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Idaho public schools receive grant funding for security improvements | #schoolsaftey

IDAHO, USA — The Idaho State Board of Education started distributing the $20 million state lawmakers allocated last legislative session to public schools and public charter schools wanting to improve their security systems. 

The “Securing our Future” grant money can only be spent on “durable” and “meaningful” changes, said Mike Munger, the Idaho State Board school safety and security program manager. 

“The allowable expenditures are things like fixing doors, fencing, surveillance equipment, fire alarm systems, nothing flashy or exciting,” he said, “just basic things we need to be able to keep kids safe.” 

Munger said each school can get $20,000. Although, districts have to apply for the money before the beginning of October. So far, the State Board has received about 60 applications and approved about $2 million. 

The Boise School District got a little more than $860,000, spokesperson Dan Hollar said. He said the grant money will “make a huge difference.”

Hollar said the district plans to improve mobile communication between schools in case of an emergency, increase security measures at certain entrances, and revamp alarm and video surveillance systems.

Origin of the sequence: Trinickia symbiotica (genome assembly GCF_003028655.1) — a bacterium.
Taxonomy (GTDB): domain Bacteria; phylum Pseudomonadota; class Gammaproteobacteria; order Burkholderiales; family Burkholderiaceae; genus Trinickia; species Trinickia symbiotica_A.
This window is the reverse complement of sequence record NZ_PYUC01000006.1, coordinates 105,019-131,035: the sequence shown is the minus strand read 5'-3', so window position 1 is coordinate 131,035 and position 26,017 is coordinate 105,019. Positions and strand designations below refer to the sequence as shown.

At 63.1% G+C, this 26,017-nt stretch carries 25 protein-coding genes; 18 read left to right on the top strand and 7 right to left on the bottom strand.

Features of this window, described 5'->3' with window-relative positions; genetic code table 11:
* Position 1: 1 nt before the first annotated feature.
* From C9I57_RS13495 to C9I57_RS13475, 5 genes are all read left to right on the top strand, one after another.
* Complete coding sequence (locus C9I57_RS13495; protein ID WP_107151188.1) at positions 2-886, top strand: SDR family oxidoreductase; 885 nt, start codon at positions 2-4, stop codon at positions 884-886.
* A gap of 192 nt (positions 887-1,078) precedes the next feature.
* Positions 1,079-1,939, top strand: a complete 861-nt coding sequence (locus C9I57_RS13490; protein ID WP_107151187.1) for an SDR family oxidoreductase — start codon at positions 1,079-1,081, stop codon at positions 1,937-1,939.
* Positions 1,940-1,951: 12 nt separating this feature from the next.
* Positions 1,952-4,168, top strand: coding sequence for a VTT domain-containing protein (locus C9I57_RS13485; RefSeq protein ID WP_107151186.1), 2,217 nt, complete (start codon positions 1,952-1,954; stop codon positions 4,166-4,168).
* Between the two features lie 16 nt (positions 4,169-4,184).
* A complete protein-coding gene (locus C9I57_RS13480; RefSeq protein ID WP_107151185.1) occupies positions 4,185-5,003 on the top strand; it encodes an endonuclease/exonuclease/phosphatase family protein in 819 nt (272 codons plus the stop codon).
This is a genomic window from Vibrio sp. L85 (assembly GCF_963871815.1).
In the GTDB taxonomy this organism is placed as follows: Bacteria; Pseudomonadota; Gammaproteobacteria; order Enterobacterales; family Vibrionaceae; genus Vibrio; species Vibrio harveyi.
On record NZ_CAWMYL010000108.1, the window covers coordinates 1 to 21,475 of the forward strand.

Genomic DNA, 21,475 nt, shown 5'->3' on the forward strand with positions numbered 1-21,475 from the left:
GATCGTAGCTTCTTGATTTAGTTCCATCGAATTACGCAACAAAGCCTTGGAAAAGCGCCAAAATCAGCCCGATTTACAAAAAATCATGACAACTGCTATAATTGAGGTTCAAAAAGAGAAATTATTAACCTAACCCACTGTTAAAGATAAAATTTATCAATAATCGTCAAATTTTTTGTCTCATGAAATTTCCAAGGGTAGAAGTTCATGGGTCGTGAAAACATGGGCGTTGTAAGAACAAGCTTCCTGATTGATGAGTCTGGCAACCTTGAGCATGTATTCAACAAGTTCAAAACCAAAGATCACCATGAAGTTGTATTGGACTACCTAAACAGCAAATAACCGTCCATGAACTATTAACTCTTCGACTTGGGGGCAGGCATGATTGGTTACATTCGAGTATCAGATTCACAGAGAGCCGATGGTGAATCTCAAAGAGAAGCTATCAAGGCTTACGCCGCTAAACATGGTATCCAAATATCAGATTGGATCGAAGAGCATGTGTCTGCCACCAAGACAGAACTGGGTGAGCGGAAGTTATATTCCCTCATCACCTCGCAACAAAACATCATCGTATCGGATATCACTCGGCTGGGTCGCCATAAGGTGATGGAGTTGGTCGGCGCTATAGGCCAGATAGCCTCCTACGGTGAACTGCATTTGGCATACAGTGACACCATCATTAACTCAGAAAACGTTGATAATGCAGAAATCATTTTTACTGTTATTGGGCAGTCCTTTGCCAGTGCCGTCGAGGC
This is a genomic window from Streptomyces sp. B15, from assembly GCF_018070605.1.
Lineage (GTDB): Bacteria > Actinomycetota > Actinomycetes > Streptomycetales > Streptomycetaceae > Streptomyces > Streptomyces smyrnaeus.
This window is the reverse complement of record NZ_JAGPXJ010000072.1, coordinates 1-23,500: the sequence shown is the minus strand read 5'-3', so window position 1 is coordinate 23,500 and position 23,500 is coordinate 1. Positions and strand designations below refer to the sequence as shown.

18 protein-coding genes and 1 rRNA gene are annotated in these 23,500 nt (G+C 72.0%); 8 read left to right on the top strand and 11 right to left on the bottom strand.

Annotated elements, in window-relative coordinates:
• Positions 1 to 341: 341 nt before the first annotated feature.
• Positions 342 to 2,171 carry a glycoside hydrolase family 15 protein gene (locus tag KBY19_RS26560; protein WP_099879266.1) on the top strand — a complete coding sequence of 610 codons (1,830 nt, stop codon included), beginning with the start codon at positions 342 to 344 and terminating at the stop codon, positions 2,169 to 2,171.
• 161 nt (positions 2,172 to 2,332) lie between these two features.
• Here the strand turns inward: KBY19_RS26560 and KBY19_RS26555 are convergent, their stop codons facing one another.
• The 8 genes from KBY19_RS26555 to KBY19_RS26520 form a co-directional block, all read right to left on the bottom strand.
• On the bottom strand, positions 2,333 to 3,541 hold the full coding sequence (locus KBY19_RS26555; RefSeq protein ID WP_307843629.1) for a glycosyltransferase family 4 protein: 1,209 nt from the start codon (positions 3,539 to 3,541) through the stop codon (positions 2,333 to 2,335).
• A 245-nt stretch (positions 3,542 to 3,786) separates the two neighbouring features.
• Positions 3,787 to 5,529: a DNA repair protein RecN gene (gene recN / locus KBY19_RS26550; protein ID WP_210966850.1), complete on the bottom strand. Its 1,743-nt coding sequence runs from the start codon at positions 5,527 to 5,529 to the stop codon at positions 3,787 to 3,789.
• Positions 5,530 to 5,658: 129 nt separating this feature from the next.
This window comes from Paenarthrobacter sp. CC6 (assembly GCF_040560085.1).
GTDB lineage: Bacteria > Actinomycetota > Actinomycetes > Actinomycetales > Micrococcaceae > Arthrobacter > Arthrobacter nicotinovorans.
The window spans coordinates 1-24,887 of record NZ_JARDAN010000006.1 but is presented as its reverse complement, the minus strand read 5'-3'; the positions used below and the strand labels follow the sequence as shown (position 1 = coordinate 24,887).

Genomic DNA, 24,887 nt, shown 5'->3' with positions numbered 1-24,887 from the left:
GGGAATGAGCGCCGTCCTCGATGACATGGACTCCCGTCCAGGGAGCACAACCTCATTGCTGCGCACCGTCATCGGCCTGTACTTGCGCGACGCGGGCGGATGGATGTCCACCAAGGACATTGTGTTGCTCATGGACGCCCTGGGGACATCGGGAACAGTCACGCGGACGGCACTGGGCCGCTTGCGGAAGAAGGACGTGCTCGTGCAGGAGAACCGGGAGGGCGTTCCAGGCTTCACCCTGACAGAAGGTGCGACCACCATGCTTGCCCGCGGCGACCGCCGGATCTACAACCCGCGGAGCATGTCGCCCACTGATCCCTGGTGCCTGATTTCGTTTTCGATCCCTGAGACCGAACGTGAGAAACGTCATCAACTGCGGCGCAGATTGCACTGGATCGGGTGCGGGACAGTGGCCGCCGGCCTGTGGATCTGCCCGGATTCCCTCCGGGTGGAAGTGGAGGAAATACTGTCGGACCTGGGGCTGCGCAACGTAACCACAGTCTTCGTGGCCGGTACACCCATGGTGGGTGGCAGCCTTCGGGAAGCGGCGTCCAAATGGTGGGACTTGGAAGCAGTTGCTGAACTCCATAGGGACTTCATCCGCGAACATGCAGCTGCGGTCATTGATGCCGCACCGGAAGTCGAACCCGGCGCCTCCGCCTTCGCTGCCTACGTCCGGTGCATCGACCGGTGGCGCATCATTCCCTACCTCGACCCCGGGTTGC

“This will help us improve those older buildings, continue to monitor those safety and security procedures, and make improvements where we need to,” Hollar said. 

It is a similar story with the Caldwell-based Vallivue School District. Spokesperson Joey Palmer said every school in the district now has a security system built into the front of the building. 

Office staff must buzz people in for added safety. Palmer also said they are using the grant money to add fencing at all schools. 

“We’re just thankful that we have the funding available to upgrade our buildings and keep our kids safe,” Palmer said. 

Hollar said improving safety measures has been a big priority for educators over the last few years. He believes it takes the whole community to ensure students and staff are safe. 

If people see something odd around a school, Hollar said they should notify an official immediately. 

“We need to be vigilant,” he said, “We need to remind ourselves that we live in our community that is growing, that we need to continue to be involved. We need to all look out for one another.” 

Munger said not all roughly 800 schools will need the money since newer schools are more likely to have better safety features built in. Districts who already got money or plan on getting money can also reapply again in a few months. 

He encourages parents to ask if, and how, their kids’ schools plan to improve safety this upcoming school year. 

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